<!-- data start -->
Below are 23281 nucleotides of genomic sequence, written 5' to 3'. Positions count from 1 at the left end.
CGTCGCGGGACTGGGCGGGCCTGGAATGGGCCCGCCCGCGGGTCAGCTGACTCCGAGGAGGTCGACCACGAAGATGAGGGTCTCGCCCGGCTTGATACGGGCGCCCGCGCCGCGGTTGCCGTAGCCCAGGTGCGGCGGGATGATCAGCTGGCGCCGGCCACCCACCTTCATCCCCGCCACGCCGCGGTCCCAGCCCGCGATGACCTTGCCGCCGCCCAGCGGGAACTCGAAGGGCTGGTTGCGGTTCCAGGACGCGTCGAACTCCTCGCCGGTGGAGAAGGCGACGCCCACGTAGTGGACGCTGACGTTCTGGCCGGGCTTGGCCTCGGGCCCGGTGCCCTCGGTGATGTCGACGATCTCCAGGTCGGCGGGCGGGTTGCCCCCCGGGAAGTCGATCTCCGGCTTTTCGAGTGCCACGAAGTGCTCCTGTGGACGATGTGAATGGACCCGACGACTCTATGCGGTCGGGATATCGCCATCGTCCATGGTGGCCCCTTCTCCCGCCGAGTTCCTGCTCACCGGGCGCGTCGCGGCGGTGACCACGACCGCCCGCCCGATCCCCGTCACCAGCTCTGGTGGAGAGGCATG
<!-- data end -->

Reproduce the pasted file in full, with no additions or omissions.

Below are 23281 nucleotides of genomic sequence, written 5' to 3'. Positions count from 1 at the left end.
CGTCGCGGGACTGGGCGGGCCTGGAATGGGCCCGCCCGCGGGTCAGCTGACTCCGAGGAGGTCGACCACGAAGATGAGGGTCTCGCCCGGCTTGATACGGGCGCCCGCGCCGCGGTTGCCGTAGCCCAGGTGCGGCGGGATGATCAGCTGGCGCCGGCCACCCACCTTCATCCCCGCCACGCCGCGGTCCCAGCCCGCGATGACCTTGCCGCCGCCCAGCGGGAACTCGAAGGGCTGGTTGCGGTTCCAGGACGCGTCGAACTCCTCGCCGGTGGAGAAGGCGACGCCCACGTAGTGGACGCTGACGTTCTGGCCGGGCTTGGCCTCGGGCCCGGTGCCCTCGGTGATGTCGACGATCTCCAGGTCGGCGGGCGGGTTGCCCCCCGGGAAGTCGATCTCCGGCTTTTCGAGTGCCACGAAGTGCTCCTGTGGACGATGTGAATGGACCCGACGACTCTATGCGGTCGGGATATCGCCATCGTCCATGGTGGCCCCTTCTCCCGCCGAGTTCCTGCTCACCGGGCGCGTCGCGGCGGTGACCACGACCGCCCGCCCGATCCCCGTCACCAGCTCTGGTGGAGAGGCATG